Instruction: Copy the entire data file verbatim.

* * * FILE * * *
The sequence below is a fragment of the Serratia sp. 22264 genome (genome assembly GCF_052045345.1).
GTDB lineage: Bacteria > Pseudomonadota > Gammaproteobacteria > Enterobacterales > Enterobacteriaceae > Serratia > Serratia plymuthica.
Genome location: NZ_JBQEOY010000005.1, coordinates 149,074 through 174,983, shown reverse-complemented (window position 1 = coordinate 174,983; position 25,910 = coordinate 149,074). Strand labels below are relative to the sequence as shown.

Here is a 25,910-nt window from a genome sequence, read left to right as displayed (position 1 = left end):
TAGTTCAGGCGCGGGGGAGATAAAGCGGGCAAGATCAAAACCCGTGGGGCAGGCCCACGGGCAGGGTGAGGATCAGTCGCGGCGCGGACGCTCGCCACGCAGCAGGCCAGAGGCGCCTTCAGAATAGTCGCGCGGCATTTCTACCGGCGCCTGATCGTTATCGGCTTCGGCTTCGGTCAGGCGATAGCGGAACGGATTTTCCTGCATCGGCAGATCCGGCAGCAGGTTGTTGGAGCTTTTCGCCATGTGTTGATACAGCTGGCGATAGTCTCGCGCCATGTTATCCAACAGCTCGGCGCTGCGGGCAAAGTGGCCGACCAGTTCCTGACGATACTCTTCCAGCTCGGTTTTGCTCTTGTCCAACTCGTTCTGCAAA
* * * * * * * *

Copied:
The sequence below is a fragment of the Serratia sp. 22264 genome (genome assembly GCF_052045345.1).
GTDB lineage: Bacteria > Pseudomonadota > Gammaproteobacteria > Enterobacterales > Enterobacteriaceae > Serratia > Serratia plymuthica.
Genome location: NZ_JBQEOY010000005.1, coordinates 149,074 through 174,983, shown reverse-complemented (window position 1 = coordinate 174,983; position 25,910 = coordinate 149,074). Strand labels below are relative to the sequence as shown.

Here is a 25,910-nt window from a genome sequence, read left to right as displayed (position 1 = left end):
TAGTTCAGGCGCGGGGGAGATAAAGCGGGCAAGATCAAAACCCGTGGGGCAGGCCCACGGGCAGGGTGAGGATCAGTCGCGGCGCGGACGCTCGCCACGCAGCAGGCCAGAGGCGCCTTCAGAATAGTCGCGCGGCATTTCTACCGGCGCCTGATCGTTATCGGCTTCGGCTTCGGTCAGGCGATAGCGGAACGGATTTTCCTGCATCGGCAGATCCGGCAGCAGGTTGTTGGAGCTTTTCGCCATGTGTTGATACAGCTGGCGATAGTCTCGCGCCATGTTATCCAACAGCTCGGCGCTGCGGGCAAAGTGGCCGACCAGTTCCTGACGATACTCTTCCAGCTCGGTTTTGCTCTTGTCCAACTCGTTCTGCAAA